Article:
Part of our role in Campus Mission Canada is preparing the student for life in the real world. Having said that, we need to begin preparing our youth for life on campus.
A testimony interview with Dr. Robb Powell, national co-ordinator for Campus Mission Canada
t: You’ve mentioned that it’s important to prepare students in high school for their transition into post-secondary education. Could you elaborate?
RP: I often think about transitions. And this one is huge. This is the point where the youth becomes an adult. They head out on their own and learn to negotiate a new, fascinating and powerful world. It’s a drifting cosmos in which there is intense pressure to conform and to consume. Memories of camp and youth group can quickly grow dim, crowded out by new opportunities, experiences and ideas. Their professors are often brilliant and persuasive and profoundly committed to pushing God into the periphery.
If Christian students have any desire to preserve their spirituality or grow in it, they need to know the cost—and there is a cost. There is often an initiation into campus culture which a sincere Christian simply can’t accept. So it may mean learning to live with loneliness—and scorn. It is often a hard boat to row alone. But it’s not one they should have to row alone.
t: So are you saying young people shouldn’t be excited about going off to college?
RP: Far from it! I am saying that pastors, parents and young people need to be realistic about what lies ahead. And I am also saying that it can be an incredible opportunity for spiritual growth. Whether it is properly identified or not, there is a profound spiritual hunger and thirst on the campuses of our nation. The levels of student stress and struggle are off the charts. In this environment, we are able not only to offer real solutions, but to see students flourish in their faith.
Part of our role in Campus Mission Canada is preparing the student for life in the real world. Having said that, we need to begin preparing our youth for life on campus. That begins in high school. Rather than simply making educational choices regarding what he or she may want to do in life, they also need to make choices based on who he or she would want to be for the rest of their life. While marks and careers are certainly important, they are only part of a much bigger picture. Jobs can change. Who and what you become in Christ is ultimately everything.
t: Can you give some personal examples?
RP: We have a lot of examples. One that comes to mind is a board member of a nearby church who shared his deep concern about his daughter, who was attending university in Ottawa. As it turns out, his concerns were well founded. I was able to connect her with Jonathan Hutchison, who in turn connected her with our campus ministry. They surrounded her with the multiple levels of support and encouragement she needed in order to break away from powerful cultural currents and to grow in her relationship with Jesus.
When my late eldest son first went to the University of Waterloo, I was able to connect him with Pastor Brandon Malo, who started the PAOC campus church, The Embassy. It was an environment of service and growth where Dave’s faith simply went nuclear. It was incredible. My other kids have been impacted by our campus ministry, University Christian Ministry (UCM), in B.C. and by LIFT Church at McMaster. They are part of a revolution. I am not only responding as a pastor or campus missionary. I am a dad who is walking out the educational choices of my young adult offspring.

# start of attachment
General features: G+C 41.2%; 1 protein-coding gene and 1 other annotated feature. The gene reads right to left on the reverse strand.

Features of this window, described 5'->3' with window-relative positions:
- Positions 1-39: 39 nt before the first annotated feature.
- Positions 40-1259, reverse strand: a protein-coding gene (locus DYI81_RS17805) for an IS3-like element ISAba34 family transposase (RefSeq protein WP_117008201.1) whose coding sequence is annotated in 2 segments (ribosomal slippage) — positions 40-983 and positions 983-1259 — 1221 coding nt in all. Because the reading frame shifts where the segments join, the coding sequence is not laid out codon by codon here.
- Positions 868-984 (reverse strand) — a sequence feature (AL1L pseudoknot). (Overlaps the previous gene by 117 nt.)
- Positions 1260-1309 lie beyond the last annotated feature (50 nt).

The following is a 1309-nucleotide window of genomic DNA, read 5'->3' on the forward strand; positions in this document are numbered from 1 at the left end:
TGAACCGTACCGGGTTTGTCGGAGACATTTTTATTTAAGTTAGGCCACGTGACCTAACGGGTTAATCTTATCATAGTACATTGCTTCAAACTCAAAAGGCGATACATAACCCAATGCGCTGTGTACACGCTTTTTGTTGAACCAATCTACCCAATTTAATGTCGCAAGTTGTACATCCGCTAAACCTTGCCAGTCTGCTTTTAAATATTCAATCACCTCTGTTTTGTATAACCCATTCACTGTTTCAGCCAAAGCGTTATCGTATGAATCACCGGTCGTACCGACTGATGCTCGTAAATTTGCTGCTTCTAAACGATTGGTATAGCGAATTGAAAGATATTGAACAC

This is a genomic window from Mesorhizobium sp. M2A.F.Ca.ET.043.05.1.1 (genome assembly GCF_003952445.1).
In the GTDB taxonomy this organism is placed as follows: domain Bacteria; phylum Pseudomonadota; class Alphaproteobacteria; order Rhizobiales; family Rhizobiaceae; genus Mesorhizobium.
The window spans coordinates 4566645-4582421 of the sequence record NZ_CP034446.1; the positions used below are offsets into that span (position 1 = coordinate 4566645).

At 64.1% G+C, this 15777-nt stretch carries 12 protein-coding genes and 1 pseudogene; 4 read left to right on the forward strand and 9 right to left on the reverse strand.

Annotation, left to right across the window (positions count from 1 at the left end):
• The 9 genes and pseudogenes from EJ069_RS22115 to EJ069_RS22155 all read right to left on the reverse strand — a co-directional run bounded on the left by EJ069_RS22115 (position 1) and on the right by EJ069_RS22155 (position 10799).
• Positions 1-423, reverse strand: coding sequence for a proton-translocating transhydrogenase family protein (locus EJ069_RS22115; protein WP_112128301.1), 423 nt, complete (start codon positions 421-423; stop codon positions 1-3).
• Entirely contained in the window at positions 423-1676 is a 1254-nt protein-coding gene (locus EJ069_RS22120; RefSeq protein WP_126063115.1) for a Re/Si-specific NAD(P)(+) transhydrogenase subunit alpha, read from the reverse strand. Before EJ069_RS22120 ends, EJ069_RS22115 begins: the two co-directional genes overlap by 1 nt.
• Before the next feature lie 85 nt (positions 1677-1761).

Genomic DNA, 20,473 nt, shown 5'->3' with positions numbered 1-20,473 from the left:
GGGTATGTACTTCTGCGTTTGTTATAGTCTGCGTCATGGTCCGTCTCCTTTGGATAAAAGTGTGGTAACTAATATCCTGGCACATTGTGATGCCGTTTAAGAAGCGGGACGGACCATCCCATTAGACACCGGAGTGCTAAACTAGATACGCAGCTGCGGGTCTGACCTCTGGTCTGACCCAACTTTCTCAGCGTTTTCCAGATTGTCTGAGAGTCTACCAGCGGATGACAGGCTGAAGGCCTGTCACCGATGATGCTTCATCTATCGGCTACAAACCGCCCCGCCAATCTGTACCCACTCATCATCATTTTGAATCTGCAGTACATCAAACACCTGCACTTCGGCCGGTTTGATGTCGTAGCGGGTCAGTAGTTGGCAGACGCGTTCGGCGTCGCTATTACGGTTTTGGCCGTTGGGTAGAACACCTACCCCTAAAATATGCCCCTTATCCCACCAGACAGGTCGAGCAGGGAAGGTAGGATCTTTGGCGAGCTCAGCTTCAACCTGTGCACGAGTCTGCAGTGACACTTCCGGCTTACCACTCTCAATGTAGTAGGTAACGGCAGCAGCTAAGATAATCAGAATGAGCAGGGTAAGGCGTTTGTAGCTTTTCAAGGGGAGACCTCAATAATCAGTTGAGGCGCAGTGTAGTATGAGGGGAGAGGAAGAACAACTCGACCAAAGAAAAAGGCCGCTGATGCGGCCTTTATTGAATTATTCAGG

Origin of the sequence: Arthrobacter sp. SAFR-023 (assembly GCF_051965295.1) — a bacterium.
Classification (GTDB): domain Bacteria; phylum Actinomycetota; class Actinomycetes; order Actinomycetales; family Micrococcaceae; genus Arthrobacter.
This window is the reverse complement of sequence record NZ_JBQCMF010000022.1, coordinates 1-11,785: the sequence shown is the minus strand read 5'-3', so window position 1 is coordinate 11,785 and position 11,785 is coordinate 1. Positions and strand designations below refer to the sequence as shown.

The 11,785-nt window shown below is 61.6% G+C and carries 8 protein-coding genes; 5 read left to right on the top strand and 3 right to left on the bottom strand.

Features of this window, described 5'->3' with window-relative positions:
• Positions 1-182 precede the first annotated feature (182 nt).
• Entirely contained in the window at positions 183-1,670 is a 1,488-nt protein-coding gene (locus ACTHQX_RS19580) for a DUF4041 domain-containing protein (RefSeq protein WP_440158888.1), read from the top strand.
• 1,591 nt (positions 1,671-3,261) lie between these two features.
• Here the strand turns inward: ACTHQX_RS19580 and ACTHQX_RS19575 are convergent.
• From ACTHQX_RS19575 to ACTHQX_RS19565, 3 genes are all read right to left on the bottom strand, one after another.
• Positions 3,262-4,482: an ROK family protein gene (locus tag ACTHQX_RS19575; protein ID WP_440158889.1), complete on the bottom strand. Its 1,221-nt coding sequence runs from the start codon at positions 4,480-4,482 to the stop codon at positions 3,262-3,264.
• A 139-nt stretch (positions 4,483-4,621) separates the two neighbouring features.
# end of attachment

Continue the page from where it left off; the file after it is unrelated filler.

t: When many people think of the PAOC, they often don’t think of campus ministries.
RP: That is not only changing; it can’t help but change. We are on roughly 50 campuses across the country and we will soon be on more. Our vision is to reach/touch every campus in our nation with an intentional Spirit-filled missional presence in the years to come. There are over 2.1 million students on Canadian campuses this year. In the course of a decade, this works out to over six million students coursing through classrooms, hallways, cafeterias and libraries. And we are committed to being there and to “bringing it” in Spirit and in truth.
t: How can we help more students to manage this transition?
RP: We can do it better together. For the past several summers, I have emailed the pastors of all of our churches to inquire whether they have students who are making the transition to post-secondary education. I ask them if there is any way they could give the students or their parents my contact information so that I could help them make connections to ministries we have on or near their campuses. In the vast majority of cases, I have been able to make introductions and to offer information and support to navigate this transition. Honestly, I cannot tell you how deeply gratifying this is.
We have only scratched the surface, though. I pray that this service will become better known throughout our congregations, among pastors and parishioners alike, so we can all make better use of it. If you are a pastor, board member, youth leader, parent, or student … or an interested party … contact me. Check out our website. This is such a crucial hand-off. Let’s work together to find ways to do it better. This is not only a huge challenge, but an incredible opportunity.
About Campus Mission Canada: We are a national network of campus ministries connected to the PAOC with a vision for creatively reaching every campus in our nation. Find out more about it at www.CampusMission.ca. Dr. Robb Powell is the national co-ordinator for Campus Mission Canada.